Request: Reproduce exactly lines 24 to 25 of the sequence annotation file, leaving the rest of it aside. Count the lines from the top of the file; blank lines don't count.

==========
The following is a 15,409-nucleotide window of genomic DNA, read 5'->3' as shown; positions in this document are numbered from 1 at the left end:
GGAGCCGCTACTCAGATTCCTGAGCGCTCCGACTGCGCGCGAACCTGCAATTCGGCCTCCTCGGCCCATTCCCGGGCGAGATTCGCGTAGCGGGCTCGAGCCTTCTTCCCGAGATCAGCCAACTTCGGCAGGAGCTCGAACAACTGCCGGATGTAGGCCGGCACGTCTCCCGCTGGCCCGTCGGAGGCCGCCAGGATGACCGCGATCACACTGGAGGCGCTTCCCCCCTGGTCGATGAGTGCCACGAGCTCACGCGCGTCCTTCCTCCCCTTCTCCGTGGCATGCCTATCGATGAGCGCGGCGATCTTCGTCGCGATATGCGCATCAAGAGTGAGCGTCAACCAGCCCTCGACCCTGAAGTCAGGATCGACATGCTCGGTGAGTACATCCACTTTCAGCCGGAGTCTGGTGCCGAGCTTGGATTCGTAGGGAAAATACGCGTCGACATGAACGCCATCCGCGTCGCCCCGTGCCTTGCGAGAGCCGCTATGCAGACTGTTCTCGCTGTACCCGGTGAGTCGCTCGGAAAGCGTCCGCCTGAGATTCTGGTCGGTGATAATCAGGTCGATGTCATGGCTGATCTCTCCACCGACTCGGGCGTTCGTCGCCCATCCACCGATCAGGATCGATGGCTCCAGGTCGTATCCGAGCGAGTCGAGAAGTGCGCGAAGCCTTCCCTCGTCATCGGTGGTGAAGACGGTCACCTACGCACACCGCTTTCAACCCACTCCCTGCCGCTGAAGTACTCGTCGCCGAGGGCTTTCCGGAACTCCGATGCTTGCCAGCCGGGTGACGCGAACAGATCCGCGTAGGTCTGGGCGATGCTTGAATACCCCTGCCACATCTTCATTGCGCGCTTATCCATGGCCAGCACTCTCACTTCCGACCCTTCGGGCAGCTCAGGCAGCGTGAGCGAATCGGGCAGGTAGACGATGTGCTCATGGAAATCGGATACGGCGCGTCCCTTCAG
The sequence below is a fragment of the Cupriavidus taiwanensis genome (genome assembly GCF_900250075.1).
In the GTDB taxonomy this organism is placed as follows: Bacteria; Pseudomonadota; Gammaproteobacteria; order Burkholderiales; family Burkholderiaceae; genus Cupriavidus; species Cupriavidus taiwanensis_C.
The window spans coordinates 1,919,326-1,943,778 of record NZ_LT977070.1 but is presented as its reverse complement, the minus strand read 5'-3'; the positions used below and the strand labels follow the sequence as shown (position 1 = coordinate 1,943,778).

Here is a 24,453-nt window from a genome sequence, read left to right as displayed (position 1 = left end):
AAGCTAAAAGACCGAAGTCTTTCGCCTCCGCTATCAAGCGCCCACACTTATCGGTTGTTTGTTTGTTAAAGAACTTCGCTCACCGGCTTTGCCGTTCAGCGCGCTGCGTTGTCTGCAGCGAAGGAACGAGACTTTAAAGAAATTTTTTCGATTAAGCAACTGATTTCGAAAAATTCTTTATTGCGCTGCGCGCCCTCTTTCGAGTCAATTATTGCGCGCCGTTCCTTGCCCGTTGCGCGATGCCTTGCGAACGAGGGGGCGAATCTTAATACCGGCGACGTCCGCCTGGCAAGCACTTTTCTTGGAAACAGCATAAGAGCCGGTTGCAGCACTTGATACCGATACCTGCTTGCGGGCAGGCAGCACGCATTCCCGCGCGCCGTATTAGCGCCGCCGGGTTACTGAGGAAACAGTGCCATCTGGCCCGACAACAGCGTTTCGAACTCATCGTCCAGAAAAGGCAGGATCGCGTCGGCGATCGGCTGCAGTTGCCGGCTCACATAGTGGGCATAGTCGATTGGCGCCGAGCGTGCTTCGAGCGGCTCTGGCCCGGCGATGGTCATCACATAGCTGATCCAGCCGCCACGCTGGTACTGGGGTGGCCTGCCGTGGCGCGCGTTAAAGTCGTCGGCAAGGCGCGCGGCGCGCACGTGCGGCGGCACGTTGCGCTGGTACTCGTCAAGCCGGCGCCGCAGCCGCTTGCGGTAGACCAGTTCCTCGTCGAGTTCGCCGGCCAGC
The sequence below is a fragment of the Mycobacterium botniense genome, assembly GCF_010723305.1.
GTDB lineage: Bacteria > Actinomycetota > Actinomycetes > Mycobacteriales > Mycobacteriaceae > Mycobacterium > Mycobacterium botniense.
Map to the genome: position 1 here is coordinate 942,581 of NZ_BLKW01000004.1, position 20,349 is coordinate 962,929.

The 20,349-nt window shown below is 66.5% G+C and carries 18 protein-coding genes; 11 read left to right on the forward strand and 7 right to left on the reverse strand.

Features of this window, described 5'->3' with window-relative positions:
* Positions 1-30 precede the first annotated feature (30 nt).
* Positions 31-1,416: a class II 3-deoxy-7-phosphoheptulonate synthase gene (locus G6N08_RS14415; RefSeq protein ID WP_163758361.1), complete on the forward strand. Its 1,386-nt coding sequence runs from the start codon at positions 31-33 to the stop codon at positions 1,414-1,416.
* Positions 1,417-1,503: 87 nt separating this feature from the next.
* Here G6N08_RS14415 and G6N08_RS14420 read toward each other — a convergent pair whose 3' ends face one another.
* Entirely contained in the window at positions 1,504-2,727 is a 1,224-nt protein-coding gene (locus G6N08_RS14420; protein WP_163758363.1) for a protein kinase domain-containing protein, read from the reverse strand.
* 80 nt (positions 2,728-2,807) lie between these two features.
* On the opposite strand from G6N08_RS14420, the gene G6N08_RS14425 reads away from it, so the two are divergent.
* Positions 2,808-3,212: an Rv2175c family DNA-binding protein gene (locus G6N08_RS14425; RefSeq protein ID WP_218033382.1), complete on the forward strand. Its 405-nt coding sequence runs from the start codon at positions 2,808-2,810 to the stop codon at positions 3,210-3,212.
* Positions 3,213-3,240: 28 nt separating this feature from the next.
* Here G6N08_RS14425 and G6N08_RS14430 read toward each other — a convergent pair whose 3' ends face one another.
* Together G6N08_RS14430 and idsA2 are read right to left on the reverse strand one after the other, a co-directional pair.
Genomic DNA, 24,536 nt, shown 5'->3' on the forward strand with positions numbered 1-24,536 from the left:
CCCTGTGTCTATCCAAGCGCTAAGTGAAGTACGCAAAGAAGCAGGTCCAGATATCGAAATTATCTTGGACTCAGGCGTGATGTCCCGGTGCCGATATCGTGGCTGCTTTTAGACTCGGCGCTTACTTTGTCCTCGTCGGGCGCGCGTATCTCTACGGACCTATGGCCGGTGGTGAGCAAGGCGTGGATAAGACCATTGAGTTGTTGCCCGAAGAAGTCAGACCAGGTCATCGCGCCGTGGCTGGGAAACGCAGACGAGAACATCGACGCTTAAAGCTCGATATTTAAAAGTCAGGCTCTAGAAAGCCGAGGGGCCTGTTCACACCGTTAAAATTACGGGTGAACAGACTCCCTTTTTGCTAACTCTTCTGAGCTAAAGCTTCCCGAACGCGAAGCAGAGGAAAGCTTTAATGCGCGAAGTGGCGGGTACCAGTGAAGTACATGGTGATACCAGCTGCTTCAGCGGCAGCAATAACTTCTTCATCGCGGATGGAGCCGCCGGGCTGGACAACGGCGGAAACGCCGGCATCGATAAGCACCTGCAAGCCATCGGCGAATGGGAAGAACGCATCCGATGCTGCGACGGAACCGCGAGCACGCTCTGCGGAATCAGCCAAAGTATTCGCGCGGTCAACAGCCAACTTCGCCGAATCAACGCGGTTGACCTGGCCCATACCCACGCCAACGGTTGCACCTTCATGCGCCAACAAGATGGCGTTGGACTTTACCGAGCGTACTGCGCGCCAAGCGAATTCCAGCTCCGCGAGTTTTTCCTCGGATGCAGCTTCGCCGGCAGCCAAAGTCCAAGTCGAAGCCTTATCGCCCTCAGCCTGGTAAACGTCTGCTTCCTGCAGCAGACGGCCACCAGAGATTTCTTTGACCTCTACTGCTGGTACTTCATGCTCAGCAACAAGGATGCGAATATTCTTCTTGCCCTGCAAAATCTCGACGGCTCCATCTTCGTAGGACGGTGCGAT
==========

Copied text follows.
Genomic DNA, 24,536 nt, shown 5'->3' on the forward strand with positions numbered 1-24,536 from the left:
CCCTGTGTCTATCCAAGCGCTAAGTGAAGTACGCAAAGAAGCAGGTCCAGATATCGAAATTATCTTGGACTCAGGCGTGATGTCCCGGTGCCGATATCGTGGCTGCTTTTAGACTCGGCGCTTACTTTGTCCTCGTCGGGCGCGCGTATCTCTACGGACCTATGGCCGGTGGTGAGCAAGGCGTGGATAAGACCATTGAGTTGTTGCCCGAAGAAGTCAGACCAGGTCATCGCGCCGTGGCTGGGAAACGCAGACGAGAACATCGACGCTTAAAGCTCGATATTTAAAAGTCAGGCTCTAGAAAGCCGAGGGGCCTGTTCACACCGTTAAAATTACGGGTGAACAGACTCCCTTTTTGCTAACTCTTCTGAGCTAAAGCTTCCCGAACGCGAAGCAGAGGAAAGCTTTAATGCGCGAAGTGGCGGGTACCAGTGAAGTACATGGTGATACCAGCTGCTTCAGCGGCAGCAATAACTTCTTCATCGCGGATGGAGCCGCCGGGCTGGACAACGGCGGAAACGCCGGCATCGATAAGCACCTGCAAGCCATCGGCGAATGGGAAGAACGCATCCGATGCTGCGACGGAACCGCGAGCACGCTCTGCGGAATCAGCCAAAGTATTCGCGCGGTCAACAGCCAACTTCGCCGAATCAACGCGGTTGACCTGGCCCATACCCACGCCAACGGTTGCACCTTCATGCGCCAACAAGATGGCGTTGGACTTTACCGAGCGTACTGCGCGCCAAGCGAATTCCAGCTCCGCGAGTTTTTCCTCGGATGCAGCTTCGCCGGCAGCCAAAGTCCAAGTCGAAGCCTTATCGCCCTCAGCCTGGTAAACGTCTGCTTCCTGCAGCAGACGGCCACCAGAGATTTCTTTGACCTCTACTGCTGGTACTTCATGCTCAGCAACAAGGATGCGAATATTCTTCTTGCCCTGCAAAATCTCGACGGCTCCATCTTCGTAGGACGGTGCGAT